Yesterday was a large rally at the State Capitol for Smoke Free Minnesota. The name of the bill that citizens were asking their legislators to support is titled Freedom to Breathe and has the audacity to assert that even workers in bars and restaurants have a right to breathe clean air. Other states have passed similar legislation. Minnesota, once the leader in public health issues, has been too "MN nice" to get legilsation like this passed...until this year!
My state Senator whose partisan caucus approaches this issue as something that the "free market needs to take care" and that government should not interve, recognizes that when 74% of those who identify with his political party support government intervention on this serious public health issue HIS "free market" is speaking loud and clear! This was a stastic that even surprised me! Surprisingly he reluctantly said, "you do know this bill will pass and it will be signed". This was the first time this early in a session that I've heard an legislator make such a remark in my 10 years as a citizen lobbyist. One of our group asked him to share this thoughts and he gave them honestly. He has a brother who smokes and he calls him "idiot"--no recognition or compassion for the deep addiction smoking causes. He also is a member of the local American Legion but won't go to it because it is so unhealthy and calls the attempts that are coming to exclude these places "hypocritical". Interestingly the Commander in Chief of the American Legion National Organization wants to make all posts smoke-free. His comment when hearing this news was "I guess the free market is speaking here too. That's good to know."
So I was feeling like yesteday was a very great day. So much progress is being made in this important area--until I read the news this morning...Here's an excerpt from an article from the N. Y. Times about how tobacco stock is doing better than ever. As in so many other areas of our lives, there is still so much more work for us to be done.
Tobacco’s Stigma Aside, Wall Street Finds a Lot to Like
Published: January 31, 2007
...Still, on Wall Street, analysts are much less enthusiastic about the future of an independent Kraft Foods — which makes a wide range of well-known food products — compared with Altria’s prospects.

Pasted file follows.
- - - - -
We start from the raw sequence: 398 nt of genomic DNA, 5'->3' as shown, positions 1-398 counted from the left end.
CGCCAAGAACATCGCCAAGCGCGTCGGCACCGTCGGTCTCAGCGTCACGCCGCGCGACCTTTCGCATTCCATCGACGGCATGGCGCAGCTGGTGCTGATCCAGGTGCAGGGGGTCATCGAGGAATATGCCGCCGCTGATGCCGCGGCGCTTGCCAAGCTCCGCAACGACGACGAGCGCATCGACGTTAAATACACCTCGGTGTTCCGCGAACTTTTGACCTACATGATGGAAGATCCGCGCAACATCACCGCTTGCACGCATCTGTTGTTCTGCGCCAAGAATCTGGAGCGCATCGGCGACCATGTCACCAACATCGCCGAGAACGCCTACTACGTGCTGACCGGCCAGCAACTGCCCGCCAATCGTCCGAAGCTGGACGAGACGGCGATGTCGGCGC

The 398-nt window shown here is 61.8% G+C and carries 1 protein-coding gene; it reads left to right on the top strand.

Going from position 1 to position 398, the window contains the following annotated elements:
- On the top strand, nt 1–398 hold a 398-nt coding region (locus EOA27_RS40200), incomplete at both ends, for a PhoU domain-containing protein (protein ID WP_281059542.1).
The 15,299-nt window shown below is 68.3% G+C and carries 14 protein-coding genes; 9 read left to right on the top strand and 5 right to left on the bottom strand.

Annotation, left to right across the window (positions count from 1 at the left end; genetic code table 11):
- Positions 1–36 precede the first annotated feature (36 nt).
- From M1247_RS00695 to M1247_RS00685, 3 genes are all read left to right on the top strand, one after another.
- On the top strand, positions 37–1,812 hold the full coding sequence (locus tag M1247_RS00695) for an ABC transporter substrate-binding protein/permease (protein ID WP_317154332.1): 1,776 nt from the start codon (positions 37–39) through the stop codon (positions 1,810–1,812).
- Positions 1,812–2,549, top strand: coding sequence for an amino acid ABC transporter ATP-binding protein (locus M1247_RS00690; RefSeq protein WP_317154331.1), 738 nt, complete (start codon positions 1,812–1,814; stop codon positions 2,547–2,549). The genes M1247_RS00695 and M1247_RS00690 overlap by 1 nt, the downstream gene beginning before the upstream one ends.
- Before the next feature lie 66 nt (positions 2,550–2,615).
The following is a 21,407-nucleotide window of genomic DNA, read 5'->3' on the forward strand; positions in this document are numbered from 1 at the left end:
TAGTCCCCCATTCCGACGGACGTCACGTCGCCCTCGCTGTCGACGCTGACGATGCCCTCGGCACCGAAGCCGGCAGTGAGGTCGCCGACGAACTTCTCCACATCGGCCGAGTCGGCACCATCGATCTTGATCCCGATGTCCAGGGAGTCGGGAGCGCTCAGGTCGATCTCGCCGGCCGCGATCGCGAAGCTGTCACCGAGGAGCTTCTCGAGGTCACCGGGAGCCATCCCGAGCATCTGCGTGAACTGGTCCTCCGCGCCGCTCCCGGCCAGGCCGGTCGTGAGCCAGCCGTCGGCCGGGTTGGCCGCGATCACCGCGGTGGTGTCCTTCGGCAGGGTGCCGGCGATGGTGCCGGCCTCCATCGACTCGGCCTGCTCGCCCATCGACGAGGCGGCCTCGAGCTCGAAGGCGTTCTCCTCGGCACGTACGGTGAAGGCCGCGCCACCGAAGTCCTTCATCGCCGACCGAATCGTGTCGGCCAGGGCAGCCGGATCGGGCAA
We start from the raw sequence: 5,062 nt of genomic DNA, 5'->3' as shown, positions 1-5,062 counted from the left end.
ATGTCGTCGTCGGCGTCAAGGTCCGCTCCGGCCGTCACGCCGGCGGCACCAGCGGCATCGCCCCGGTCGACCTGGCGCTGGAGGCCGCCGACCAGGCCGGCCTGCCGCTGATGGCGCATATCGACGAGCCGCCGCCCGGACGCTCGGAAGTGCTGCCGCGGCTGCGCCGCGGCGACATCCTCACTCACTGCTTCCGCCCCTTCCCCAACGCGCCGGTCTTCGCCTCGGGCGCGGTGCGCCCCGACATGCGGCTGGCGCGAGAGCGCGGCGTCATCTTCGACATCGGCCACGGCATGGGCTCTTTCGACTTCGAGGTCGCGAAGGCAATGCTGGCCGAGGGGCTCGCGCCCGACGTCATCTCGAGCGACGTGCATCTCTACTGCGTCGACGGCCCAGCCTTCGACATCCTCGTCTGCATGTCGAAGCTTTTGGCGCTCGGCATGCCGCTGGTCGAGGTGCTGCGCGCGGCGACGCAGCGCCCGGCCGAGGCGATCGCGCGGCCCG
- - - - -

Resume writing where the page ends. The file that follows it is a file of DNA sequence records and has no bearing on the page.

Kraft has struggled for several years to find its way in a rapidly changing marketplace, and Irene B. Rosenfeld, the chief executive, is expected to lay out her plans for a turnaround next month.
While many analysts say that Kraft is better off without the taint of tobacco, it still faces formidable challenges in repositioning its products at a time when consumers are less loyal to brands and more attracted to natural products, analysts said.
Investors in Altria are expected to get 0.695 share of Kraft for every share of Altria they own, said Ms. Herzog, who predicted that Altria would distribute the shares early in a 120-day period between the announcement and the distribution.
There is, however, a possibility that the distribution could be delayed by a legal challenge.
Michael D. Hausfeld, a lawyer in a pending class-action lawsuit against tobacco companies, said he might file an injunction to stop a spinoff of Kraft. The lawsuit, first filed in 2004 and known as the Schwab case after the lead plaintiff, Barbara Schwab, contends that cigarette manufacturers defrauded consumers by marketing light cigarettes as safer than regular cigarettes.
The idea behind seeking an injunction is that a judgment could be so enormous that Altria might need Kraft — with a market capitalization of $57.25 billion — to pay off the damages.
“Apparently at this point they have decided to spin Kraft off because they believe there’s a diminishment in their legal exposure,” Mr. Hausfeld said. “We disagree. If anything, the light’s fraud presents the strongest legal merit claims against the industry and Philip Morris.”
He estimated that a judgment in the case could be “several hundreds of billions of dollars” because 30 million to 50 million people who smoked light cigarettes made by several different tobacco companies were affected over more than 30 years. Asked to comment on Wall Street’s affection for tobacco stocks, Mr. Hausfeld said: “Wall Street loves money. And cigarettes are money. You are clearly earning huge returns at the expense of people’s lives.”
Several analysts who track Altria have dismissed the chances of an injunction’s success, and in an October conference call with investors, Mr. Camilleri, the Altria chief executive, said, “We believe that such an action would not have merit and that we would ultimately prevail.”
Altria’s plan to spin off Kraft is part of a long-term revamping plan that may ultimately split the domestic and international tobacco businesses into two companies because Altria thinks they would have more value as independent companies.
For example, Philip Morris International would no longer be dragged down by problems associated with smoking in the United States, like diminished demand and government intervention.
“At times, as a tobacco investor or a tobacco analyst, it seems like an unending stream of negative news,” Mr. Adelman of Morgan Stanley said. “You hear about smoking bans, a new piece of legislation. You hear about criticism from the World Health Organization.
“And then lo and behold, manufacturers release their results,” he said. “And they are good.”
Tobacco companies have identified those most vulunerable to succumb to this extremely addictive behavior and it is working for them around the world. I'm reminded that I need to watch the movie "Thank you for Smoking" which I've not yet seen. Has anyone else seen it? People who went to the rally yesterday are the voices necessary to counteract the strong tobacco lobby and marketing industry. Apparently smoking is as healthy as ever--what a sad oxymoron.